ICC cup: On current form Aussies are favourites
Published: Wednesday, September 11, 2002, 17:05 [IST]
Full-strength Indian team is good news: Waqar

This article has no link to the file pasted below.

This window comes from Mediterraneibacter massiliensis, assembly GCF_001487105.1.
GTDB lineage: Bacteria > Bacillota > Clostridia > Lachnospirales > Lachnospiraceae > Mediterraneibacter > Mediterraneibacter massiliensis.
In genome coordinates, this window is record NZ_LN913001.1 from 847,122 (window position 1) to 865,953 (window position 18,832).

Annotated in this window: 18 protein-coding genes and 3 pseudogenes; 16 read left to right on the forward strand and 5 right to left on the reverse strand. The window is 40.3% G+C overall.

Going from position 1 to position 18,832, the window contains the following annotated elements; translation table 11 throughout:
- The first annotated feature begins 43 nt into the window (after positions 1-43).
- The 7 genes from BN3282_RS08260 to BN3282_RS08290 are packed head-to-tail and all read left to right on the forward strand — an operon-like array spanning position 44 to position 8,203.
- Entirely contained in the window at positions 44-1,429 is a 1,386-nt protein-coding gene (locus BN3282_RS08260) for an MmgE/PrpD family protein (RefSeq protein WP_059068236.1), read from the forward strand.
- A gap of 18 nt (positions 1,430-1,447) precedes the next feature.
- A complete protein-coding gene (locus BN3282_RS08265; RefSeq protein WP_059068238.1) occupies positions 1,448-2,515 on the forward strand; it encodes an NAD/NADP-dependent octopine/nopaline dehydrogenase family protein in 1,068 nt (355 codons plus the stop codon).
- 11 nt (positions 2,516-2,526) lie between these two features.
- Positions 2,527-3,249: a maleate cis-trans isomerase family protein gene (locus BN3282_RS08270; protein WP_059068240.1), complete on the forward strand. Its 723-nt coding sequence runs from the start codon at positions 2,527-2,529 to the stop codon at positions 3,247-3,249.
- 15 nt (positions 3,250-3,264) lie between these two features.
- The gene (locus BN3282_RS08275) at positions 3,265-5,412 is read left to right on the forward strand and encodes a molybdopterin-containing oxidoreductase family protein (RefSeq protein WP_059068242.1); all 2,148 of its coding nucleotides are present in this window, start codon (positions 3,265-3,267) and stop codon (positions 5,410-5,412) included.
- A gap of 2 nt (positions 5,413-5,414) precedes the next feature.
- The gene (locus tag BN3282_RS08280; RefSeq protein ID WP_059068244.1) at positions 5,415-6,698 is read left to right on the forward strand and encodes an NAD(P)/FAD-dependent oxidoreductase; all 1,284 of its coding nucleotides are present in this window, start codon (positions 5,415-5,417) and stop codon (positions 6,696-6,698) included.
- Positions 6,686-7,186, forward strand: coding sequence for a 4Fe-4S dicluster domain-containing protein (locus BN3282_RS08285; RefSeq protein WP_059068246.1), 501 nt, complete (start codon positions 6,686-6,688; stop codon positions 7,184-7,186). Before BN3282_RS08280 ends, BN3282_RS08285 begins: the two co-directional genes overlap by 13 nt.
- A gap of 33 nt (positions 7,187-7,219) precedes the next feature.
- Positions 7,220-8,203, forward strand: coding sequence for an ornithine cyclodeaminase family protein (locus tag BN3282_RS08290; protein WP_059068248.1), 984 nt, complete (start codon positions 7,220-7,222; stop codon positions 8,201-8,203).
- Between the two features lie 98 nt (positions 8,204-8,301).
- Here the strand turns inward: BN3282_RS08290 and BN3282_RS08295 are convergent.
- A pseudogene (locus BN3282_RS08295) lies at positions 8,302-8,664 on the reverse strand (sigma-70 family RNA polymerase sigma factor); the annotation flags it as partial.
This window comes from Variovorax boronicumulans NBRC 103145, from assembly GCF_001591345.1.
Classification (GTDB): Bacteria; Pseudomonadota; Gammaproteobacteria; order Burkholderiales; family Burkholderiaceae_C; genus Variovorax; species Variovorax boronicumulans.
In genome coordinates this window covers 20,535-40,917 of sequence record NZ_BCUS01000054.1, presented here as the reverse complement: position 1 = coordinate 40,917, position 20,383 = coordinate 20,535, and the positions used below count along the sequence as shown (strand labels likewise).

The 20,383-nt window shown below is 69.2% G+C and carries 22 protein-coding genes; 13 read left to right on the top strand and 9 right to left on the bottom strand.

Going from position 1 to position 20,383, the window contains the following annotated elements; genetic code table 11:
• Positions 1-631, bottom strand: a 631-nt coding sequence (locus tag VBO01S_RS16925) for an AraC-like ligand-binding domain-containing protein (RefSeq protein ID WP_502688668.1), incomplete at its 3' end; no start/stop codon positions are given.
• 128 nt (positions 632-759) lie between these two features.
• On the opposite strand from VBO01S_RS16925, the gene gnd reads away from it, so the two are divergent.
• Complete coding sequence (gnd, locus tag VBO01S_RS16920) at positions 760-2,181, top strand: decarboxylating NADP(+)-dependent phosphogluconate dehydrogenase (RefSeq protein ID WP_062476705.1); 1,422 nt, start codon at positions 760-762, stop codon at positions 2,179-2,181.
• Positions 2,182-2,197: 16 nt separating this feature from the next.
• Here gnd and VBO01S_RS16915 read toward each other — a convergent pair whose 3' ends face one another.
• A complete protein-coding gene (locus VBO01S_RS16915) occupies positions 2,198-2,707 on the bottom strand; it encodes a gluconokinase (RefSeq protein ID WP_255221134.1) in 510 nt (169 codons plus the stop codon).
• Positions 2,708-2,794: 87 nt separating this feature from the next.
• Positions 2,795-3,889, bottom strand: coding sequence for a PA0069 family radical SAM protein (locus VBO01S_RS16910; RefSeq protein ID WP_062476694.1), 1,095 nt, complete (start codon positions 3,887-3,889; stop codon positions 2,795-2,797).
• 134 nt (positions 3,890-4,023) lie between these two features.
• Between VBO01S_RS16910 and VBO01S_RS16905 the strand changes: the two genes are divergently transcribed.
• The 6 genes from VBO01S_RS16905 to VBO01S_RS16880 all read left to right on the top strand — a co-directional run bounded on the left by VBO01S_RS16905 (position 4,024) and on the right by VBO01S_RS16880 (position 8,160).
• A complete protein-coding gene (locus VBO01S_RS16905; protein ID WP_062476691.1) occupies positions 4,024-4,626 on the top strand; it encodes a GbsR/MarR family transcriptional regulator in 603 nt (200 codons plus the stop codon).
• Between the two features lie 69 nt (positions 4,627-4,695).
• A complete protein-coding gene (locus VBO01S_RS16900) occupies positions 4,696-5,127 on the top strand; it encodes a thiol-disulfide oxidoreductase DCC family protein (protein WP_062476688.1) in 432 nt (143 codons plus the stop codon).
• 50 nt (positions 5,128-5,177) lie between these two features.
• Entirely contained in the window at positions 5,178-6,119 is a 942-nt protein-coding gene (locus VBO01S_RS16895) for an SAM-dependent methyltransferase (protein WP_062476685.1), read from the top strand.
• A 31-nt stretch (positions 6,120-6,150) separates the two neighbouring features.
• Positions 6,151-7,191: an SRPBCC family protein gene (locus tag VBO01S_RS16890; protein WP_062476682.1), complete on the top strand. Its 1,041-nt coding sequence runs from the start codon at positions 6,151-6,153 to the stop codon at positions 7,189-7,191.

Colombo: Cricketers, administrators and fans will heave a collective sigh of relief as the focus shifts from the sponsorship controversy to cricket with the start of the Champions Trophy here on Thursday. The run-up to the 12-nation Limited Overs tournament was marred by a contract row between players and administrators that nearly led to the pull-out of some of the world's best cricketers, especially from India.India took the longest to resolve the crisis, threatening to send a second-string squad to Sri Lanka if the top players did not sign a sponsorship agreement with the International Cricket Council (ICC). India named its best team barely three days before the tournament, the biggest to be hosted by Sri Lanka and considered a dress rehearsal for next year's World Cup in South Africa. It is a tournament with a difference. The tournament will rely more on technology this time as on-field umpires have been given an option for the first time to consult the TV umpire before giving a leg- before verdict. The sport's world governing body, however, has said it is being done on a trial basis and will be discontinued if it is unsuccessful. It is also a tournament with a deceptive format. The event will he held on a league-cum-knockout basis for the first time, unlike the previous two editions at Dhaka (1998) and Nairobi (2000), which were played on the knock out format. However, a team can still be knocked out of the tournament after losing a match to a strong team. Twelve teams have been divided into four groups of three each, with the winners advancing to the semi-finals. Each group consists of two experienced and one inexperienced team. The fear of a knock out punch still remains, for each big team is aware it is virtually out of the competition after losing to the experienced rival. Australian skipper Ricky Ponting will draw little solace from the fact that his team will play two matches for the first time in what has been a jinxed tournament for his country. Australia has never played more than one match in this event despite parading star players at Dhaka and Nairobi as it was twice beaten in the first round by India. The first-match blues haunt Ponting's skilful team, which is learning to live without the Waugh twins, Steve and Mark. Australia is favourite on form, but also familiar with the fickle nature of the One-day game. Australia again finds itself in a must-win situation with the first match itself as it clashes with defending champions New Zealand in its opening league encounter on Sunday. "It's a disturbing fact that we've been knocked out early on two previous occasions," said Ponting. "There are some talented teams in the competition this time, but we're well equipped to deal with any situation. We're ready to set the record straight this time." Their first match in the league is virtually a knock out contest for both Australia and New Zealand because a victory in the second, against minnows Bangladesh, will then prove inconsequential. New Zealand captain Stephen Fleming does not believe the 'champions' tag will be a burden. "We go into the tournament with pride as defending champions, but pressure will be there. It's a crucial tie having to play Australia first," he said. New Zealand beat India in the final of this event in Nairobi two years ago for its first major international success, thanks to Chris Cairns who hammered an unbeaten century batting with an injured knee. New Zealand, however, will miss the services of dashing all-rounder Cairns along with star batsman Craig McMillan this time. India is currently in form, having beaten England in the final of a triangular One- day series on the strength of its talented young players. It meets England again here hoping to repeat its performance. Shaun Pollock's South Africans are also to be feared despite their defeat against Sri Lanka in the Morocco Cup final at Tangiers last month. Sri Lanka could turn out to be the dark horses as it has the resources to stun the best in its backyard. Pakistan and the West Indies are the other big teams in the fray, hoping their key players overcome inconsistency to do justice to their stature.